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Linux time command summary with examples

time allows you to show command execution time.
  1. Purpose - Learn what time is for and how to find help.
  2. Options - Review a few common options and arguments.
  3. Examples - Walk through code examples with time.
  4. Script - Add time to our script and run it.
  5. A tip - Finish off with one more insight.
Paul Alan Davis, CFA, November 14, 2016
Updated: August 6, 2018
In this tutorial, 88 of 100, below find a 3-4 minute introductory video, a text-based tutorial and all of the code examples from the video.

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~/ home  / tech  / linux essentials  / time command


The Linux time command

Intermediate

Learn to measure execution time at the Linux command line.

Video Tutorial

Linux time command summary with examples (3:38)

Videos can also be accessed from the YouTube Playlist.

Video Script

The Command and Why You Need It

Our eighty-eighth word, or command to memorize is time from our category System.

time allows you to show command execution time.

Recall from our last video (tutorial) we started a script to tie together what we've learned, and now we'll measure the elapsed time it takes to run our newly created script using a shell built-in.

Before we start, it helps to think of commands as mini programs and most follow this structure: command -option(s) argument(s).

The time command has 1 option and the argument is a command, and since we're writing it, we're calling it a script.

Unlike most commands, help is not available with double-dash --help, so here look in the man page for bash, as you would with other built-ins.

So why is time an important command? Well, help it's helpful to measure our script run time. And now you know how to do that.

Demonstration

Okay, the best way to embed this in your memory is by typing in your own terminal window.

Find this on your Mac using a program called Terminal. On Linux use Terminal or Konsole, and currently Microsoft is adding this functionality to Windows.

Here we go. So to get ahead of any confusion, I'm referring to the shell built-in here for the time command. Many Linux distributions have a different time program. To see what you have use a type -a from video #11, like so.

$ type -a time time is a shell keyword

You can see, mine is just the built-in.

Now, let's open the script from video (tutorial) #87, using video #20's nano in the ~/bin/ directory and called funscript.

$ nano ~/bin/funscript

And add video #43's sleep command so the script takes 2 seconds.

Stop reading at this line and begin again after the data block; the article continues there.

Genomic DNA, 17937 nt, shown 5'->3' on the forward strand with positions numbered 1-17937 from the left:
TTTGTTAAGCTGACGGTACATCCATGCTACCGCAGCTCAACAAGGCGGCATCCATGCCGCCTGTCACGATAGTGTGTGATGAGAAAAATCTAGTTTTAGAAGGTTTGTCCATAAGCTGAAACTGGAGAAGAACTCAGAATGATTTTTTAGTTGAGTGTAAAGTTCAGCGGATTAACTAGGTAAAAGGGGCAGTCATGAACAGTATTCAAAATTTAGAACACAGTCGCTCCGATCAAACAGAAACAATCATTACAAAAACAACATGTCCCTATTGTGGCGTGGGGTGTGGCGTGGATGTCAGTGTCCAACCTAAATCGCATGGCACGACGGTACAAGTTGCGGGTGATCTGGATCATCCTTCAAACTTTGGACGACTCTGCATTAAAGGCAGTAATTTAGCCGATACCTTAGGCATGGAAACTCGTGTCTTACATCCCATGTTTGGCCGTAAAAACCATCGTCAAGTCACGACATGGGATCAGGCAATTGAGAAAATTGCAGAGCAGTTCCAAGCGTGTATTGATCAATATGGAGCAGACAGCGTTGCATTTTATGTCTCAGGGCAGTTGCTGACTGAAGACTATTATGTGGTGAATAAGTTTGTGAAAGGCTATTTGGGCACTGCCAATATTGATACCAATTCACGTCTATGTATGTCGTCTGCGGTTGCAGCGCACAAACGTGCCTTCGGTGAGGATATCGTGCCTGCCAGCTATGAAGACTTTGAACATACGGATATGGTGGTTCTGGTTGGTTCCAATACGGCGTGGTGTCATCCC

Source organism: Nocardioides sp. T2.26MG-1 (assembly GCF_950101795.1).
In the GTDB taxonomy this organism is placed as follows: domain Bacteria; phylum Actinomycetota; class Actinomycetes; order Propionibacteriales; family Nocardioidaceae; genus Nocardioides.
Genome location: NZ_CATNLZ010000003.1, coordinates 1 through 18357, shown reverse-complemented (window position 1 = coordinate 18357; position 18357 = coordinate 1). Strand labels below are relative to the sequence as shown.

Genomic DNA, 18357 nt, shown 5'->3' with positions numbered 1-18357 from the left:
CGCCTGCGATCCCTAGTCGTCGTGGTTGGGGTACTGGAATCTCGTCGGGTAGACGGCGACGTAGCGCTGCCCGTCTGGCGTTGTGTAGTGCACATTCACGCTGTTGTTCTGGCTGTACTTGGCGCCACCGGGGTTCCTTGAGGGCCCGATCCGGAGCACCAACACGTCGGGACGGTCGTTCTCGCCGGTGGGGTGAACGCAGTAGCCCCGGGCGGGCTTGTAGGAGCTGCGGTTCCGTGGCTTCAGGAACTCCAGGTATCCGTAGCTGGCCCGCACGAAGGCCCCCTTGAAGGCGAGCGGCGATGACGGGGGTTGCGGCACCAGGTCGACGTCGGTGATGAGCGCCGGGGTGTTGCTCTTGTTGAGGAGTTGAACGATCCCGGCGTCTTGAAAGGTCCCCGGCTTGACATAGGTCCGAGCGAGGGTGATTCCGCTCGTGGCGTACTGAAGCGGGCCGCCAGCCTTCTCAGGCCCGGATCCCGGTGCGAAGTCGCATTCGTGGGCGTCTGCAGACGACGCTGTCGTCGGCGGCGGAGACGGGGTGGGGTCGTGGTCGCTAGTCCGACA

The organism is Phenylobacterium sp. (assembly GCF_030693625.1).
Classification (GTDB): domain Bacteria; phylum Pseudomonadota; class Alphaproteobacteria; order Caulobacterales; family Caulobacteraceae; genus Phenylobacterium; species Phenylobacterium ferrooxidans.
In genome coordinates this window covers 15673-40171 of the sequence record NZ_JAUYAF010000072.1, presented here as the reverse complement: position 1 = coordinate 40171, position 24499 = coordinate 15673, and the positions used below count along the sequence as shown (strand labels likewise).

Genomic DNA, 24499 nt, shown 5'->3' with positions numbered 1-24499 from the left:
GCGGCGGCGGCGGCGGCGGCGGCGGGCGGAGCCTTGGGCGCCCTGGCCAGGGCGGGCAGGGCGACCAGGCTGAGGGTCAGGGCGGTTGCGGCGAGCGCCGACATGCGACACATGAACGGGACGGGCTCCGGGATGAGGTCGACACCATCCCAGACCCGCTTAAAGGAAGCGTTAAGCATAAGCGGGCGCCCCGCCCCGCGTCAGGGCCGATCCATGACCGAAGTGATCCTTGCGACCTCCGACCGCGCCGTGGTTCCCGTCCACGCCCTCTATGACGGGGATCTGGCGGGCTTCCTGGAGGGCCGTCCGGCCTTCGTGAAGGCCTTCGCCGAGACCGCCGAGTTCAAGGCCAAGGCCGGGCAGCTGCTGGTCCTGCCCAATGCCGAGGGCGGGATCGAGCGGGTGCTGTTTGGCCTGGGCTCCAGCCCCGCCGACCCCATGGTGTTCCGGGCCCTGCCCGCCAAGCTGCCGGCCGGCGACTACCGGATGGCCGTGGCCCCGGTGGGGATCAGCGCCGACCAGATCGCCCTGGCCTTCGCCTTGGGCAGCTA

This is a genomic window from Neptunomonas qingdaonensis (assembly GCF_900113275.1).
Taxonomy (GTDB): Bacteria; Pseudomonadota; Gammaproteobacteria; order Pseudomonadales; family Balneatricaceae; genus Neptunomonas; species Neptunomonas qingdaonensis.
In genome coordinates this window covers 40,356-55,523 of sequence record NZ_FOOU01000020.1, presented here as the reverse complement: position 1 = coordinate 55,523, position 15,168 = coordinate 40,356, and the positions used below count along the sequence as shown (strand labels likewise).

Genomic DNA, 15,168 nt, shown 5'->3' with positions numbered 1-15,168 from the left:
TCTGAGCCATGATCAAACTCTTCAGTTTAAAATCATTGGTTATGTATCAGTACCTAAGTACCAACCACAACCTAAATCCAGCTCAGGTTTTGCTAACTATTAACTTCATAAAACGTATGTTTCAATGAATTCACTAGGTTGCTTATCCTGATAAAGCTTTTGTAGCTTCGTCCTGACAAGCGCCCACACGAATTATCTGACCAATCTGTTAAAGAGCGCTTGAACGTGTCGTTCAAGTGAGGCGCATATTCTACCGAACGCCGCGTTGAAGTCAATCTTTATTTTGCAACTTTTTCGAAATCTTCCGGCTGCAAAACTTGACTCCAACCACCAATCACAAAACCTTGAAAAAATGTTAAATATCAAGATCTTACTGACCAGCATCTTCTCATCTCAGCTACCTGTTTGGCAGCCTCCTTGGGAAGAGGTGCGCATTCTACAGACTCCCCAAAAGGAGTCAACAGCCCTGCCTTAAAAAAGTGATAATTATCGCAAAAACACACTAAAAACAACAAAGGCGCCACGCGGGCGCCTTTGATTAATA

GNU nano 2.2.6 File: /home/factorpad/bin/funscript #!/bin/bash # The shebang gives the absolute path to the executable program # To see if it points to the right executable try: which bash # This is our first script called funscript # From video 87, print text and the current date/time echo -e "\nThe current date and time:" date # From video 88, we measure the time to run the script sleep 2s [ Read 14 lines ] ^G Get Help ^0 WriteOut ^R Read File ^Y Prev Page ^K Cut Text ^C Cur Pos ^X Exit ^J Justify ^W Where Is ^V Next Page ^U UnCut Text ^T To Spell

Remember to add a comment, and feel free to pause the video to catch up on your end if you'd like. Then close Ctrl-x and save y.

Next, let's time this script, using time funscript.

$ time funscript The current date and time: Mon Nov 14 15:02:04 PST 2016 real 0m2.028s user 0m0.000s sys 0m0.000s

First is the time from start to finish, then the user CPU time and system CPU time.

And last, to clarify, we didn't have to source the script like we did in the last video (tutorial) #87 as our PATH now includes this ~/bin directory, so bash can find it.

A Final Tip

Okay now you know how to use time. And you know the syntax for commands, options and arguments.

One last tip about the time command. So for added functionality, try installing and aliasing a more full-featured time command on your end if you'd like.

Okay, thanks for visiting today. I hope this was a helpful introduction to the time command.


Learn More About The Series

For an overview of the 100 videos, the 8 quizzes, a cheat sheet, the categories and a Q&A section, visit:


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